Tuesday, May 3, 2011
Researching Loose Diamonds for starters
Likelihood is you’ve heard when you buy loose diamonds you can get extremely good deals - and this is certainly true. Most jewelers do exactly the same thing, and if you like you can get one of them to then match your diamond within whatever piece of jewelry you wish.
In fact, should you intend to buy loose diamonds you should know a little bit about evaluating them. Otherwise, you’re gonna have no idea precisely what is considered valuable and what isn’t - and could very well become taken to get a ride.
If you’re a beginner, the first thing that you should know about evaluating loose diamonds is that you’re going to be taking a look at four factors specifically, and they are:
Here is the terminology that refers to and describes loose diamonds, therefore you’d better set out to familiarize yourself with it.
In the first place, the ‘color’ of loose diamonds basically simply refers to what hue it is. As you can well imagine, the priciest diamonds are the ones that are completely clear and colorless, when they produce one of the most brilliant gleams and are generally considered probably the most ‘pure’.
That being said, you'll find loose diamonds because range from various hues of brown to yellow, and in many cases some shades of white. Stones that are ‘milky’ are mostly likely impure and generally far lesser value.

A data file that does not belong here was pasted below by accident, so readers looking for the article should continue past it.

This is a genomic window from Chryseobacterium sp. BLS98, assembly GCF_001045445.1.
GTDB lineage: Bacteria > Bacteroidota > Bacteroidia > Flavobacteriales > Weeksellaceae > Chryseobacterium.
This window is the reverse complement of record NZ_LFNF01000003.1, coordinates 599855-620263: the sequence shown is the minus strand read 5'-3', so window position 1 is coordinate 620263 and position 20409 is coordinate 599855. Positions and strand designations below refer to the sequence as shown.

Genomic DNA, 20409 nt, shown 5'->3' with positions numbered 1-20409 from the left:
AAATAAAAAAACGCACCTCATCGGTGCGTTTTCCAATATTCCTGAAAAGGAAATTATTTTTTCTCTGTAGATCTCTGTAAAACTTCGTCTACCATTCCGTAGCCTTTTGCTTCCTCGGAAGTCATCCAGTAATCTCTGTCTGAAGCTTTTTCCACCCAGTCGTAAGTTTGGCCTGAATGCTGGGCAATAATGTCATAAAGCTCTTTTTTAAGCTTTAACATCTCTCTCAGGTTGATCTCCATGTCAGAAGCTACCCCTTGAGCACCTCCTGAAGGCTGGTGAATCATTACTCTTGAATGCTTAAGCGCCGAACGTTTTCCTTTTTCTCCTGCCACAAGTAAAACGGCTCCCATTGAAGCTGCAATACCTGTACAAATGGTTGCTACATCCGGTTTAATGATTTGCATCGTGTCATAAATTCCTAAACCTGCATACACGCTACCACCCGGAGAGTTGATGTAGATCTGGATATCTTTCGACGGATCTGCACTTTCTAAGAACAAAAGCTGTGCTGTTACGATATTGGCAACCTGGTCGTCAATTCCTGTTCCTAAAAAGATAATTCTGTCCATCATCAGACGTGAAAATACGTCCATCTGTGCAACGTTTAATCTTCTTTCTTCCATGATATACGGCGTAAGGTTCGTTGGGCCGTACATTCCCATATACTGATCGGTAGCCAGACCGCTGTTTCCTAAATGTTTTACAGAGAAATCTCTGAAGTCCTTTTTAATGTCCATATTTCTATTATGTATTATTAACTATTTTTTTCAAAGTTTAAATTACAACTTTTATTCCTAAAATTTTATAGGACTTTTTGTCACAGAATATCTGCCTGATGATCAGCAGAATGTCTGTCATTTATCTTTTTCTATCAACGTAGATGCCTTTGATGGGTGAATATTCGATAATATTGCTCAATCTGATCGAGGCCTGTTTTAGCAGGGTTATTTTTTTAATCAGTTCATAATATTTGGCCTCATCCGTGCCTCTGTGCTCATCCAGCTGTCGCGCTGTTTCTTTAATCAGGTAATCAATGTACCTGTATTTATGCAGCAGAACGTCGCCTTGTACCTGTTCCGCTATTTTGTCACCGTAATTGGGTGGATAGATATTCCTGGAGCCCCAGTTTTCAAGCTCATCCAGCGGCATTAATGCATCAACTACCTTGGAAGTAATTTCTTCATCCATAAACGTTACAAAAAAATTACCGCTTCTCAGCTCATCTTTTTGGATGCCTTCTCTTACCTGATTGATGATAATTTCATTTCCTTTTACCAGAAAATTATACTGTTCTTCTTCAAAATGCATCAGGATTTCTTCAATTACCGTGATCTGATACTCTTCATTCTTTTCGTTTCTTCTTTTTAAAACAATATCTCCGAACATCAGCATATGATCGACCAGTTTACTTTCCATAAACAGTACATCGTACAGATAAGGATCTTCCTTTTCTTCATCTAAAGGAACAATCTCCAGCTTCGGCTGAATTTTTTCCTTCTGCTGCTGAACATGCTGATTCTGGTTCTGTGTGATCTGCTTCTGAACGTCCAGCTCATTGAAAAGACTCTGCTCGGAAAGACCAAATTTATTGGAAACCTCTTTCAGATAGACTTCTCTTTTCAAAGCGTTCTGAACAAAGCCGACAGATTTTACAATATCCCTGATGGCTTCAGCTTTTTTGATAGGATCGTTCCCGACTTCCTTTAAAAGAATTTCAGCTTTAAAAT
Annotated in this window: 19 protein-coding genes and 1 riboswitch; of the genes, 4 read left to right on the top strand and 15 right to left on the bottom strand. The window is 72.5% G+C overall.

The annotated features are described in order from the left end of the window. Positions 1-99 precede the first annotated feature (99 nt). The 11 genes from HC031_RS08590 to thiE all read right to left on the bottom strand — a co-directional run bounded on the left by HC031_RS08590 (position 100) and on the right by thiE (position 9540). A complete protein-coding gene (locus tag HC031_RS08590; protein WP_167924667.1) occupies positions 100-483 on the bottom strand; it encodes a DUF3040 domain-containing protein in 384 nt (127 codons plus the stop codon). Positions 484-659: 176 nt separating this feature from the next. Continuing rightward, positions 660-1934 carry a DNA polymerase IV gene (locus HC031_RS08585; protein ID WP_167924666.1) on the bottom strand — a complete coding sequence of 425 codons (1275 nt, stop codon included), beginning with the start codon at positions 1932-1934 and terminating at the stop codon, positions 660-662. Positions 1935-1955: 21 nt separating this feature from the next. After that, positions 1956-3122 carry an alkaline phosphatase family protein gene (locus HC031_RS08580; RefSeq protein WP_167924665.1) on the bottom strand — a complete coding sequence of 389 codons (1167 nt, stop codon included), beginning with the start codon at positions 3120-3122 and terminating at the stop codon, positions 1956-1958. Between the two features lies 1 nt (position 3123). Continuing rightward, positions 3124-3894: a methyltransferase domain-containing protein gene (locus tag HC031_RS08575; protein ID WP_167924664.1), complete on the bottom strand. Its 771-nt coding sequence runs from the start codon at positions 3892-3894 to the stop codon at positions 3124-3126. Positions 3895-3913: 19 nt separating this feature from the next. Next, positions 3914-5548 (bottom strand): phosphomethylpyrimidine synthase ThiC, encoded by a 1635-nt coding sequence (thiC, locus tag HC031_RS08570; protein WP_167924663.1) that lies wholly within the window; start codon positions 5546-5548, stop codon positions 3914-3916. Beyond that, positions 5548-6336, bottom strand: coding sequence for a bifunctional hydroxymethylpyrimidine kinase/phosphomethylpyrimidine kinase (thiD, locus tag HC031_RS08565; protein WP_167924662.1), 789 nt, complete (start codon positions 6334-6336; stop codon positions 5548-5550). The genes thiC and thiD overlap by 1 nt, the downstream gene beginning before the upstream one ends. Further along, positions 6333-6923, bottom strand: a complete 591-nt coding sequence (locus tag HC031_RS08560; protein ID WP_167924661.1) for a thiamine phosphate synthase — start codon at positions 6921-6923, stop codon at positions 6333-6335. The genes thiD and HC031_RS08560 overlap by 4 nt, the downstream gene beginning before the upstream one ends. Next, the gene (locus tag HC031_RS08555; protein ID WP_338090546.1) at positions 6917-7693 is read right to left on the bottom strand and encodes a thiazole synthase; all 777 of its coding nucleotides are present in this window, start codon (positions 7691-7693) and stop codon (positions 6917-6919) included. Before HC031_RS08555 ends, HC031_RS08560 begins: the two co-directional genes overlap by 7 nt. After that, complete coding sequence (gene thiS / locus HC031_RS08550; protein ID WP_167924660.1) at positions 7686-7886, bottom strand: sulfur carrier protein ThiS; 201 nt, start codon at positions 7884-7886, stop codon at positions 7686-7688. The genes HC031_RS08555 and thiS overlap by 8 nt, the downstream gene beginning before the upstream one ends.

On the other hand, the ‘cut’ of loose diamonds is solely based on the artisan who shaped the stone. Still, it is of extreme importance with the cut of the diamond is the thing that will determine how much light is absorbed, and so how brightly it sparkles. Diamonds which may have many facets which can be cut brilliantly can be extremely valuable indeed.
‘Clarity’ of loose diamonds is what determines how pure these are. In general, the purity of diamonds is denoted using the letters F (Flawless), VVS (Super Slightly included), VS (A little included), SI (Slightly Included) and i also (Included).
In such cases ‘included’ means the amount of imperfections it provides, such as flecks that deteriorate its value. Stones with multiple visible flecks, chips, cracks, and so forth should be avoided.
Last but certainly not least, the ‘carat’ of diamonds is how light it is (and therefore its size). That you can well imagine, the greater and heavier diamonds - the harder valuable it is, even when buying loose diamonds.
If you are understand the factors that are used to evaluate loose diamonds you ought to at least incorporate some idea of what to look for when you go around and try to purchase some. Remember to always look carefully at diamonds, if possible through a specialized magnifier so that you can spot the tiniest details.